After another eye-opening performance, there is little doubt that McIlroy possesses the most upside, but his yearlong dry spell cost him the No. 1 ranking. Having dropped all the way to 11th at one point, not even two big titles in the past month could propel him back to the top spot.

Golf is a momentum sport, and no one has a bigger head of steam at the moment than McIlroy. As he gushed Sunday night, “I want to be the guy that goes on and wins majors regularly.”

So did the others. In this era, it’s easier said than done.

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Winning on Kerr's mind this week and beyond

By Randall MellMarch 24, 2018, 2:11 am

Cristie Kerr moved into position Friday to do more than win the 21st LPGA title of her career.

She moved into position to claim an LPGA Hall of Fame point this week.

Yes, winning is foremost on her mind at the Kia Classic, where she took the lead with an 8-under-par 64 in the second round, she’s on a larger quest, too.

After turning 40 last fall, Kerr was asked what her goals are.

“The Hall of Fame is attainable, if I stick with it,” she said.

Kerr is five shots ahead of Lizette Salas (67), In-Kyung Kim (69), Hee Young Park (70) and Caroline Hedwall (70).

It’s a good time for Kerr to get on a hot streak, with the year’s first major championship, the ANA Inspiration, next week. She has long been one of the best putters in the women’s game, but her ball-striking is impressive this week. She hit 17 greens in regulation Thursday, and she hit 16 on Friday.

“I like winning,” Kerr said. “I like challenging myself. Definitely doesn't get any easier as you get older, with the travel and recovery time. I got up this morning and I'm like, `Man, why does my hamstring hurt?’ From working around this hilly golf course.”

Kerr acknowledged Friday that her body is more vulnerable to time’s realities, but her mind isn’t.

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“The golf ball doesn't know an age,” Kerr said. “I've always said that. As long as I stay hungry, going to just keep playing.”

Kerr won two weeks after her 40th birthday last fall, boosting her LPGA Hall of Fame point total to 22. She is five points short of eligibility for induction. A player earns one point for an LPGA victory and two points for a major championship title. So there’s a lot of Hall of Fame ground to gain this week and next.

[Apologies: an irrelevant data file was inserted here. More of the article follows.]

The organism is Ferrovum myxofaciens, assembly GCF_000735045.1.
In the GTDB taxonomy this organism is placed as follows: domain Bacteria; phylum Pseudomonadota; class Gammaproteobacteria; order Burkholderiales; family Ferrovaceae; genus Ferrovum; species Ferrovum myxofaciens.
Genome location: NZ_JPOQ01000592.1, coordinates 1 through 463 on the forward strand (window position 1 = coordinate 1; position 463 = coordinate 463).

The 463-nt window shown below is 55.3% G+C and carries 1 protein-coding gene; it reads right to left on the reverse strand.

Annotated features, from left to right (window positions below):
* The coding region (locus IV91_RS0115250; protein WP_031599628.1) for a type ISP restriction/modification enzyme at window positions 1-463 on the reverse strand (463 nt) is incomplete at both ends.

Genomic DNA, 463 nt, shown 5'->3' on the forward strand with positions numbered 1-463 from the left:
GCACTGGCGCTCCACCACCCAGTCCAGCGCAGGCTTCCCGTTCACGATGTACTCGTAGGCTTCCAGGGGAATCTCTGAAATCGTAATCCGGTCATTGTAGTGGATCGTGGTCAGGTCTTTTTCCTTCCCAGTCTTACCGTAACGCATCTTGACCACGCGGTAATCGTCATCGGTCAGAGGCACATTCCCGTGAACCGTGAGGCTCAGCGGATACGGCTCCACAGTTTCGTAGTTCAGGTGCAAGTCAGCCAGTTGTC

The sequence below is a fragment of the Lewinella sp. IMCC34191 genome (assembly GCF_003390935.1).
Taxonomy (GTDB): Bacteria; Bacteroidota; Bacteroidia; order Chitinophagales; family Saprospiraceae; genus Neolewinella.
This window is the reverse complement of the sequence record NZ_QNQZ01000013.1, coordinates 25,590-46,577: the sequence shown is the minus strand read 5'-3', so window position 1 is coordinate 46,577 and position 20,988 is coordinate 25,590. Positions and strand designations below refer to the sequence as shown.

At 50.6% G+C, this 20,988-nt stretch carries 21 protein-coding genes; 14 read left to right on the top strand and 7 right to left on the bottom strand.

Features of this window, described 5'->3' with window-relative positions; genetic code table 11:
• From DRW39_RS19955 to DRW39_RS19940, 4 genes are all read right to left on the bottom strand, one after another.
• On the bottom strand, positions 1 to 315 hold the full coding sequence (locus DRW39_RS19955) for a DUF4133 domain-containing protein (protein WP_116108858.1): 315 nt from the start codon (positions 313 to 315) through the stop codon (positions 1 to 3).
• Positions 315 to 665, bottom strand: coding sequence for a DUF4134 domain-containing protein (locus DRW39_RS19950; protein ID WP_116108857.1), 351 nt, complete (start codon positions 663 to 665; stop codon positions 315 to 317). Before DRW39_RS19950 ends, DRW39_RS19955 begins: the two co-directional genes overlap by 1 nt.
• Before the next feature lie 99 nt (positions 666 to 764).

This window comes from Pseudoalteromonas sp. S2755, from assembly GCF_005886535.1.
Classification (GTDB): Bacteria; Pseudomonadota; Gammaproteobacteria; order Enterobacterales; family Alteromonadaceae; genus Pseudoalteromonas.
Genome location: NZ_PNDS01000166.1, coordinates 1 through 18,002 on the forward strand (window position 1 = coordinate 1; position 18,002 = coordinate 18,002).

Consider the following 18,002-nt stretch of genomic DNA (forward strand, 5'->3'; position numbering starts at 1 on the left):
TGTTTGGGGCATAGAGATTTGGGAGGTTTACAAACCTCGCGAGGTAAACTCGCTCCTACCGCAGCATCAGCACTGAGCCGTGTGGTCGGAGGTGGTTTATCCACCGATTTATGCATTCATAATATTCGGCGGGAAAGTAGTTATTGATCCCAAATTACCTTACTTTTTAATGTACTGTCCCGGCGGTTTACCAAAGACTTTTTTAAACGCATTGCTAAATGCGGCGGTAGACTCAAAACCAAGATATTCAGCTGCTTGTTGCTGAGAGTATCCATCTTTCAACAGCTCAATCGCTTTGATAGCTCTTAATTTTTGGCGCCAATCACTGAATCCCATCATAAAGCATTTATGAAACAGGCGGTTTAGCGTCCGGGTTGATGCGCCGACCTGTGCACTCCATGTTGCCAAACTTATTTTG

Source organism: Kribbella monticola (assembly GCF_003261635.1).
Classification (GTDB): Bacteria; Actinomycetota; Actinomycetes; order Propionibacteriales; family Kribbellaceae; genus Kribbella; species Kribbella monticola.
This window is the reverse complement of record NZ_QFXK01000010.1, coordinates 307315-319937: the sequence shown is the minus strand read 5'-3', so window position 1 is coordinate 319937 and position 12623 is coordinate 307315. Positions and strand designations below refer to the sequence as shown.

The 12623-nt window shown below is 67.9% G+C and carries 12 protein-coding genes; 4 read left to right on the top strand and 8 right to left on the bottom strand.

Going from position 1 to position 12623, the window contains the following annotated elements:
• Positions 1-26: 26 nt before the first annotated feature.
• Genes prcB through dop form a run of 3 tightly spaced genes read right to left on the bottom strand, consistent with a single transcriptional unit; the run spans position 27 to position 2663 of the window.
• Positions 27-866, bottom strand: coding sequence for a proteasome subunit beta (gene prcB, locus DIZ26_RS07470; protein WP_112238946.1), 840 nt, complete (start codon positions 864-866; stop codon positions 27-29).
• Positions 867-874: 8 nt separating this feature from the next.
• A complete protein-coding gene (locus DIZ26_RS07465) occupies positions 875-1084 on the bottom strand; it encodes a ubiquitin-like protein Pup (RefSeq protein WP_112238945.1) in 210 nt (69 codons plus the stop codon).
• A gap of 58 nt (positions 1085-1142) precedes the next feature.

It’s a long-term goal that motivates Kerr to take care of her body.

“I don't think the golf changes,” Kerr said. “I think, physically, it gets harder as you get older. Like I said, I've got tape on my hamstring. I strained it, just a little bit yesterday, walking around this golf course. It's tough as you get older, just being fresh and rested. I put more focus into that as I've gotten older. I still practice, but off the course I try to get more rest.”

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Big names chasing Kerr into the weekend at Kia Classic

By Associated PressMarch 24, 2018, 1:55 am

CARLSBAD, Calif. - Cristie Kerr shot an 8-under 64 on Friday in the Kia Classic to take a five-stroke lead into the weekend.

The 40-year-old Kerr had eight birdies in her second straight bogey-free round to reach 13-under 131 at rain-softened Aviara.

''I like winning. I like challenging myself,'' Kerr said. ''Definitely doesn't get any easier as you get older with the travel and recovery time. I got up this morning and I'm like, 'Man, why does my hamstring hurt?' From working around this hilly golf course. The golf ball doesn't know an age. I've always said that. As long as I stay hungry, going to just keep playing.''

She has 20 LPGA victories, winning at Aviara in 2015. She won twice last year and helped the U.S. beat Europe in her ninth Solheim Cup appearance.

''It's tough as you get older just being fresh and rested,'' Kerr said. ''I put more focus into that as I've gotten older. I still practice, but off the course I try to get more rest.''

Lizette Salas, In-Kyung Kim, Hee Young Park and Caroline Hedwall were tied for second. Salas shot 67, Kim 69, and Park and Hedwall 70.

''I really like this golf course. I really like the environment,'' said Salas, the former University of Southern California player from Azusa. ''My family gets to come out. So much confidence at the beginning of the week, and definitely showed the first two days.

Jeong Eun Lee was 7 under after a 69, and defending ANA champion So Yeon Ryu had a 70 to get to 6 under.

Full-field scores from the Kia Classic

Ariya Jutanugarn (72), Brooke Henderson (70) and 2016 winner Lydia Ko (71) were 5 under. Shanshan Feng (68) was another stroke back, and Singapore winner Michelle Wie (72) was 1 under.